“The more you approach infinity,” the French novelist Gustave Flaubert wrote, “the deeper you penetrate terror.”
So it is with Kim Jong Un, already the most dangerous man in the most precarious nuclear state in the world. After the swift execution this week of his uncle-cum-regent, Jang Song Taek, he has become even more dangerous. Kim has boxed himself into a corner where it is hard to fathom a peaceful future for either his family dynasty or the country he rules.
The full implications of this bloody purge will reveal themselves over time as additional disturbing revelations seep out. But Kim’s murderous act leaves an indelible stain. Global risk is now heightened, as the slaughter at the top of Pyongyang’s pyramid locks Kim into a reign of terror, with consequences that threaten the security of the entire region.
There is little doubting Uncle Jang’s “acts of treachery.” To be sure, some of the myriad charges against Jang, listed in a remarkable North Korean news release, belong in the theater of the absurd (underselling his nephew’s stunning achievements, presumably a water park in East Pyongyang and a ski resort set to open at month’s end). But there was indeed skullduggery afoot. Clearly Jang was guilty of building his personal power, a threat to the 30-year-old Kim, whose bloodline entitles him, not the man who married his aunt, to claim the mantle of his father, the late “Dear Leader.”
The abrupt and brutal manner in which Kim dispatched his uncle highlights a disturbing degree of cruelty and erratic behavior. South Korean National Assembly Chairman of Information Seo Sang-gi said he was told that Jang and his subordinates were executed with machine guns and flamethrowers. Kim’s challengers may be silenced for now, but their ranks are undoubtedly on alert as to what must be done—a fact that can only add to the young tyrant’s paranoia.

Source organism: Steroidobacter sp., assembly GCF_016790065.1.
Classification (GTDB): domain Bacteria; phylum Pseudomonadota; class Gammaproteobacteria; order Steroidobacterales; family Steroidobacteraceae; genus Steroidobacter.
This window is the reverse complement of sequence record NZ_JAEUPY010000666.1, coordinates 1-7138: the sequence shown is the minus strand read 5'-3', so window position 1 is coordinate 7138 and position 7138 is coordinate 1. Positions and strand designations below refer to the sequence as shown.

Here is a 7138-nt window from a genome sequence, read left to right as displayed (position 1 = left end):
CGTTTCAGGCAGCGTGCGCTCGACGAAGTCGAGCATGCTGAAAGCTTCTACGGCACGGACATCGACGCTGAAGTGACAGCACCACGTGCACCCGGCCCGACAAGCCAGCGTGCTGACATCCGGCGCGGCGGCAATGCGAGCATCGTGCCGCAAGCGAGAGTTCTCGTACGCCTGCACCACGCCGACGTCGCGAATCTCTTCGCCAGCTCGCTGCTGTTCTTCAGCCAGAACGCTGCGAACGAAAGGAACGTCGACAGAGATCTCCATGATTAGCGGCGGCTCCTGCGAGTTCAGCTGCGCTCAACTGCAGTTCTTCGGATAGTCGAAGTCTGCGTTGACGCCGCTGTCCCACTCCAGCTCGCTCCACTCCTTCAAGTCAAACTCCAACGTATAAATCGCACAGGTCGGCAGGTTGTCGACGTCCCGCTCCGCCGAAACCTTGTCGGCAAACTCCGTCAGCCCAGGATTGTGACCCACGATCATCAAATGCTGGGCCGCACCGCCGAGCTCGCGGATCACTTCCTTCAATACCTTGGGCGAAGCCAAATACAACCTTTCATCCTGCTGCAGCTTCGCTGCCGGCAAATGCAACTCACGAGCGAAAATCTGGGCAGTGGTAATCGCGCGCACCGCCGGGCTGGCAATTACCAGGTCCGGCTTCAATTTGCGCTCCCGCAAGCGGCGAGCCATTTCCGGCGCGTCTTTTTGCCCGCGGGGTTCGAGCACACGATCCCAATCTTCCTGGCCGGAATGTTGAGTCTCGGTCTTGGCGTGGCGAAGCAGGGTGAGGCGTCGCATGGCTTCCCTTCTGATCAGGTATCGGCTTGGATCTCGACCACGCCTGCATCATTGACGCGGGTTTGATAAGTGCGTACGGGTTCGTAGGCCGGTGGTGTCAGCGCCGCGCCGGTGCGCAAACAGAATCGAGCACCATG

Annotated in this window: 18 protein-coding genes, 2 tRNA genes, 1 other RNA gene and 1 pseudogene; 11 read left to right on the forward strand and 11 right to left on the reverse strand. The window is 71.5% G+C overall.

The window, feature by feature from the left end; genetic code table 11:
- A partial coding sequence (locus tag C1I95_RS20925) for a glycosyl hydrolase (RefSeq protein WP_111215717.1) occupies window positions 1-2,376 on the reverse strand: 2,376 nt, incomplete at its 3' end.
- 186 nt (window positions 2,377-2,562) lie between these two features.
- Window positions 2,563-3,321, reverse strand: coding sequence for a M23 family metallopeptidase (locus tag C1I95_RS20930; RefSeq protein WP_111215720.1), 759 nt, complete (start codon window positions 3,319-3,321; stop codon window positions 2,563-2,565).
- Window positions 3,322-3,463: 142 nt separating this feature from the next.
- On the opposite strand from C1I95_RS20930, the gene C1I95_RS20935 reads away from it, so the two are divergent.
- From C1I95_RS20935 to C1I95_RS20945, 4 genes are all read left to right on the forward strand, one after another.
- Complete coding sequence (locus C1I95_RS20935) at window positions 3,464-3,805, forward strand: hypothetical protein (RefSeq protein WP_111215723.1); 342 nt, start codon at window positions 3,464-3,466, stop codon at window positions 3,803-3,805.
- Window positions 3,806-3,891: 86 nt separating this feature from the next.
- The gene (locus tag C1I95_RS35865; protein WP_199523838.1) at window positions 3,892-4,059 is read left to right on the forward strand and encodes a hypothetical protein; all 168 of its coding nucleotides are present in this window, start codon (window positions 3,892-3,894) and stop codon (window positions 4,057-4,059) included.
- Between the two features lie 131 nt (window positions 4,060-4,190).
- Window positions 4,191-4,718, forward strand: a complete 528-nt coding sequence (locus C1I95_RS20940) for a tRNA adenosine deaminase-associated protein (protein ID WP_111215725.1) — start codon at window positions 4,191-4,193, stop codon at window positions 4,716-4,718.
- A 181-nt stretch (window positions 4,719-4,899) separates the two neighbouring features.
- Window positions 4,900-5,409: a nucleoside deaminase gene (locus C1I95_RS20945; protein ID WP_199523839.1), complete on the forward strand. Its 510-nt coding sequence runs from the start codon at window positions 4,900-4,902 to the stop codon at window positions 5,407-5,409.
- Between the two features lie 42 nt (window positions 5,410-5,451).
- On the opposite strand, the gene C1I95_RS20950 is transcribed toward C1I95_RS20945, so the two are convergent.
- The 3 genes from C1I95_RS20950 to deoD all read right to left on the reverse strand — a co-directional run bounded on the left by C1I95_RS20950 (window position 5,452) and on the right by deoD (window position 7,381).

Jang’s execution is alarming for reasons beyond what it says about Kim’s state of mind. He was not just Kim’s uncle; he was a powerful figure inside the regime, and many saw him as an advocate of gradual, Chinese-style reform. That made him a key interlocutor for Beijing, because what Chinese officials fear most about North Korea is not its nuclear weapons or its grandiose threats to turn Seoul into a “sea of fire,” but a collapse of the North Korean state that would send millions of starving refugees streaming across its border. China’s plan for a soft landing appeared to include a combination of personal cooption (Jang was reportedly deep into Chinese pockets) and hard infrastructure (investments in special economic zones and resource extraction). Now, that dream has died with Uncle Jang.
Indeed, a complete economic meltdown seems inevitable. Kim’s relentless determination to pursue nuclear weapons, coupled with his ruthless brand of authoritarianism, will deter foreign investment and accelerate North Korea’s decline. Despite hopes that his Swiss education would give him a more Western outlook, Kim has failed to follow through on any significant economic reforms. His concern for domestic enemies will ensure that yet more resources are poured into security and defense—a vicious downward spiral from which North Korea might never recover.